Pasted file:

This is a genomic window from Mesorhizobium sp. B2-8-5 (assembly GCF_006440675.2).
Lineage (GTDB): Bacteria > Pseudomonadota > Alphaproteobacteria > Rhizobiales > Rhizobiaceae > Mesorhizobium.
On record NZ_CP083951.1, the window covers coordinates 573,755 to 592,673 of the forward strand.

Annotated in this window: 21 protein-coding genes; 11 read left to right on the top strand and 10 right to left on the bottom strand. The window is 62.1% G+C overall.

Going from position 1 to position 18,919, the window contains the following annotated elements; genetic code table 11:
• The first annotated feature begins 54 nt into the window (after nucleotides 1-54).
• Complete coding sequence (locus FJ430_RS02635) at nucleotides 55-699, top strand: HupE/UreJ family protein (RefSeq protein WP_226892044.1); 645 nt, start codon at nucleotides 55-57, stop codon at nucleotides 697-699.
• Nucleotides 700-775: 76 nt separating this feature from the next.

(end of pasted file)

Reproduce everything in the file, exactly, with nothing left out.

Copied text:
This is a genomic window from Mesorhizobium sp. B2-8-5 (assembly GCF_006440675.2).
Lineage (GTDB): Bacteria > Pseudomonadota > Alphaproteobacteria > Rhizobiales > Rhizobiaceae > Mesorhizobium.
On record NZ_CP083951.1, the window covers coordinates 573,755 to 592,673 of the forward strand.

Annotated in this window: 21 protein-coding genes; 11 read left to right on the top strand and 10 right to left on the bottom strand. The window is 62.1% G+C overall.

Going from position 1 to position 18,919, the window contains the following annotated elements; genetic code table 11:
• The first annotated feature begins 54 nt into the window (after nucleotides 1-54).
• Complete coding sequence (locus FJ430_RS02635) at nucleotides 55-699, top strand: HupE/UreJ family protein (RefSeq protein WP_226892044.1); 645 nt, start codon at nucleotides 55-57, stop codon at nucleotides 697-699.
• Nucleotides 700-775: 76 nt separating this feature from the next.